We spend some time on other exercises as well. We group together and improvise soundscapes. We play games to keep us sharp. But soon it devolves into scene work. Georges is unforgiving in the way he side coaches, yelling out directions from the front of the house to move now, find the internal state, make a proposition, and for the love of god, don’t go home! He communicates as best he can, but there are communications issues that even Bob, the dramaturg and temporary translator, can’t get past. There are a specific set of rules that he has to pound into us before a scene will go forward, and he will sometimes stop a scene even before a word has been said if you aren’t following those rules. After the first week, many of us are confused and frustrated. Fewer and fewer of us show up consistently.

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 But there are moments of brilliance. Breakthroughs occur, and for those of us who are there to catch those sparks, they illuminate a whole depth of technique and experience that we cannot see to the bottom of. A couple of us slip and fall as we struggle toward the bottom. An actor punches the floor and cries while doing a scene from Macbeth. You can tell from his frustration that, like in me, there is something that resists the way Georges works. We want to have a plan. We want to have an idea and be right. Georges couldn’t care less about whether an idea is good or bad, fair foul, or foul fair. Many of us don’t know which way is up because of this. We hover through the fog and filthy air.

 As the work progresses, more and more of us are able to find our way in the charnel theatre space. We grow more comfortable with Georges, and each other. But as soon as we reach a plateau, Georges Sweeps the rug from underneath our feet and tells us that we have to go deeper. You give him an inch and he wants a mile. Each scene goes through a hundred different versions of itself. The three witches from Macbeth dance in on the blasted heath to Little Darlin’ by the Diamonds, a do-wop band from the late fifties.

 Two weeks into the process, we throw a party at Chuck’s house.  Like in the scenes that we are creating, we collaborate to finish off sixteen bottles of wine between the twelve or thirteen that are able to make it. The night is a kaleidoscope of limbs that dance spiderlike across my memory, of profound conversation, and song. We all trudge to rehearsal the next day with the legacy of the sulfates still hammering on our skulls. But we go on.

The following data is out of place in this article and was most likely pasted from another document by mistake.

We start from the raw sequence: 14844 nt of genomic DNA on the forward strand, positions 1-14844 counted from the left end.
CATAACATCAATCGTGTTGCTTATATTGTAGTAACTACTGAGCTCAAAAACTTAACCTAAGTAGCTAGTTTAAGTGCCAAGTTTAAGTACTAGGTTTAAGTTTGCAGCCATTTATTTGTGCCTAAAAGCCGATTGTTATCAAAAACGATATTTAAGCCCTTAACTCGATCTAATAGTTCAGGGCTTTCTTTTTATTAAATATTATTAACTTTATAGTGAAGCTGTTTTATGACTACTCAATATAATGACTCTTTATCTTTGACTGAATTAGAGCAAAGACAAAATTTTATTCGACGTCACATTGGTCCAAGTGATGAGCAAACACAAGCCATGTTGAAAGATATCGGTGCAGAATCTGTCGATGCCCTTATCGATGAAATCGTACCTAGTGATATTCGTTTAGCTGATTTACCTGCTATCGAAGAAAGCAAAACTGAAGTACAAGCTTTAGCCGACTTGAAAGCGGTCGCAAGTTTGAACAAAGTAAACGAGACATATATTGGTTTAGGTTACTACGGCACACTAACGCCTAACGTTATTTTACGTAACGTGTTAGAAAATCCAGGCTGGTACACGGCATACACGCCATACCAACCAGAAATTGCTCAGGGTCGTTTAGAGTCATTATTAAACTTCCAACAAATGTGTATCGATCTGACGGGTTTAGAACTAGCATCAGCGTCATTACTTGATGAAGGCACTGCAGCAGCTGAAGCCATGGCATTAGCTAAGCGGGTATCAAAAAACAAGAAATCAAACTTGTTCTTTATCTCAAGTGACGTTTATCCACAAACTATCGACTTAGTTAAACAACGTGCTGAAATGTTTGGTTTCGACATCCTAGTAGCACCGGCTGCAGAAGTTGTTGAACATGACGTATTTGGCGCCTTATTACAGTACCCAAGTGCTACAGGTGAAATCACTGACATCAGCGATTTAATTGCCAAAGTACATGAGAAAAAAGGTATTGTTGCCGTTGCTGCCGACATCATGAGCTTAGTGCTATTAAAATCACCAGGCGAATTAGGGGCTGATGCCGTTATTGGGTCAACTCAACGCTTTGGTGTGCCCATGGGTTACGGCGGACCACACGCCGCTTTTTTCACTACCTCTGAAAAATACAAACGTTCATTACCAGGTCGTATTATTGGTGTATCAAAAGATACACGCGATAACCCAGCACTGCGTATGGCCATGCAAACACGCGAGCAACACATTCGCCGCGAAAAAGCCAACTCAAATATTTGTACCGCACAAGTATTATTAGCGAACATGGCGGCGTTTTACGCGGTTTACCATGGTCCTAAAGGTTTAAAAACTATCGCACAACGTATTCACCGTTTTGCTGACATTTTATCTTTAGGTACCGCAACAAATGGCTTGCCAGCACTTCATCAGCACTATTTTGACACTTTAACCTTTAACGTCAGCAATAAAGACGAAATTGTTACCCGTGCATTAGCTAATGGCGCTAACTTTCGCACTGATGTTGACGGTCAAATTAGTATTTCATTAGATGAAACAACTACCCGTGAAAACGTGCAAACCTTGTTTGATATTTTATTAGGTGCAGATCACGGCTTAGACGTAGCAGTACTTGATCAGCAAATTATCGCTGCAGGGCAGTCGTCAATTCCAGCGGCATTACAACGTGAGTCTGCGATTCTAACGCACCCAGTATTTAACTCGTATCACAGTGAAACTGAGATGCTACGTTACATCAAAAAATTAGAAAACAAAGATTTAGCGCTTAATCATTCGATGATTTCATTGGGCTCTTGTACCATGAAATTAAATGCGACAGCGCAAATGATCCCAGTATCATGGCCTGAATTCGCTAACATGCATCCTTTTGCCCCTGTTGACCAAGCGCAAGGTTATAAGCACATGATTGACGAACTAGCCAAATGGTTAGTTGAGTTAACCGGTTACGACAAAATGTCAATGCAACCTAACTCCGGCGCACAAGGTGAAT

At the beginning of the process, many of us were intimidated by Georges and by each other. But now we hang to each other like drunk sailors on the risers, watching whoever it is gets to perform that day. Going on becomes an act of being present. If it be not now, tis not to come; if it be not to come, it will be now; if it be not now, yet it will come. The readiness is all. If you can free yourself enough to get through a scene without Georges stopping you, you will be rewarded with a small cry of “Yes!” as he leans toward the stage. He reminds me of man people in the evangelical tradition, who vocalize their assent during prayer. But to him, I think, Theatre is a sort of prayer. It is good that we are working, at least for now, in an old worship area in the back of St. Luke’s, where you can see the arched windows and a cross or two even underneath the black paint.

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Georges decides, on the last day, that when he returns from France in May, we will begin rehearsal on Macbeth.  But even before then, he instructs us to rehearse, continue working together so that we can all reach by that time the place that only a few of us have been able to get to. Because, in the end, this workshop has to go beyond itself, and is designed to go even beyond this show. From where I stand, it means the creation of a new, or at least more collective version of Theatre Y. It means, even with the loss of the space at St. Luke’s, a new jolt of energy for us. The way we’ve worked, and the connections that we’ve made, should hold, and give us the ability to go beyond where we’ve been before. I’ve heard Melissa call it a new chapter, but I think that’s true in ways that even she couldn’t imagine. It’s the gift that Georges leaves with us.

Yes?

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 Yes. Well, what do you think?

It was not so bad. But Dan, You must stand straight when you walk. And do not make your feet all Charlie Chaplin.

But I am not shaped for such sportive tricks, nor made to court an amorous looking glass; I that am rudely stamped and want loves majesty to strut before a wonton ambling nymph-!

Ok, is very good, but you are looking always at the ground, so I do not receive this. Try again. From the beginning, ok? 

Ok.